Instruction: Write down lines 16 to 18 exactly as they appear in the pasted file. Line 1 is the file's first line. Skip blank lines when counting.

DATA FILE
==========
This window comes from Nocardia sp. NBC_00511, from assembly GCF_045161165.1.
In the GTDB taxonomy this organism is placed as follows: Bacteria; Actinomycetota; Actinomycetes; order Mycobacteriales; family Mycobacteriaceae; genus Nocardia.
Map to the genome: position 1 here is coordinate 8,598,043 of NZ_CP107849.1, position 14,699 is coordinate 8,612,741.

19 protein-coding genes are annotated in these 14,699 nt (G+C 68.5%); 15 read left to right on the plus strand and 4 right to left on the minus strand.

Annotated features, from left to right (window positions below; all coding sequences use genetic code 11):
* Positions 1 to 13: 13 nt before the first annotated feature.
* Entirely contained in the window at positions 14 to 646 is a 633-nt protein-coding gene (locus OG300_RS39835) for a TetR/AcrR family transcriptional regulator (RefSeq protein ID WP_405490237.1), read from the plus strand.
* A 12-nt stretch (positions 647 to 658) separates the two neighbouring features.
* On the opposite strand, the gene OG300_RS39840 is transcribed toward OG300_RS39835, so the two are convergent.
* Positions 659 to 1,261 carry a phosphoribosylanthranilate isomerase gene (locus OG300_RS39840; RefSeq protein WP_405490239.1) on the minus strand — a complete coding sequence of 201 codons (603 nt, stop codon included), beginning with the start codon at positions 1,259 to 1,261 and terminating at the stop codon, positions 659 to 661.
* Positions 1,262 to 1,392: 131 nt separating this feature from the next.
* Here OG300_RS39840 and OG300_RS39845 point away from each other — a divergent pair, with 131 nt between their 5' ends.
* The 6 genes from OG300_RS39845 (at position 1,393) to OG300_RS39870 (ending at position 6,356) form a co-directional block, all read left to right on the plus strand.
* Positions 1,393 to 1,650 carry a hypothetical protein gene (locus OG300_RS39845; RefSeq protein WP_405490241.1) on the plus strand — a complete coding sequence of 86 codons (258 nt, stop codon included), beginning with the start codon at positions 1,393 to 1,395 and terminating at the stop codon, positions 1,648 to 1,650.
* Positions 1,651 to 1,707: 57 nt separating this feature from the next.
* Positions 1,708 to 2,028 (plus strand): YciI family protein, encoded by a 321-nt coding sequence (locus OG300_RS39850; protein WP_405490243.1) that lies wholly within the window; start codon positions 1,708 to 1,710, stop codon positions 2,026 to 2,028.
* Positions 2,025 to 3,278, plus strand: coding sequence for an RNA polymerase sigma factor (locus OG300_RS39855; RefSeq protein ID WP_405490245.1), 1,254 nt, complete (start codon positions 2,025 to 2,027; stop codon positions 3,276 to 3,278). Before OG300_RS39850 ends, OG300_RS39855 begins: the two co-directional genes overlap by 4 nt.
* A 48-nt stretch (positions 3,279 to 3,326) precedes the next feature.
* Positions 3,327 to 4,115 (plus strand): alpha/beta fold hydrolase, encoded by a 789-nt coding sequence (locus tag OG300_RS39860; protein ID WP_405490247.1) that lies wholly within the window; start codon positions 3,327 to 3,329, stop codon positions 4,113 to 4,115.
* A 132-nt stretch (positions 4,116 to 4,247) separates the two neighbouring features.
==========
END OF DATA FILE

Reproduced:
* Positions 1,708 to 2,028 (plus strand): YciI family protein, encoded by a 321-nt coding sequence (locus OG300_RS39850; protein WP_405490243.1) that lies wholly within the window; start codon positions 1,708 to 1,710, stop codon positions 2,026 to 2,028.
* Positions 2,025 to 3,278, plus strand: coding sequence for an RNA polymerase sigma factor (locus OG300_RS39855; RefSeq protein ID WP_405490245.1), 1,254 nt, complete (start codon positions 2,025 to 2,027; stop codon positions 3,276 to 3,278). Before OG300_RS39850 ends, OG300_RS39855 begins: the two co-directional genes overlap by 4 nt.
* A 48-nt stretch (positions 3,279 to 3,326) precedes the next feature.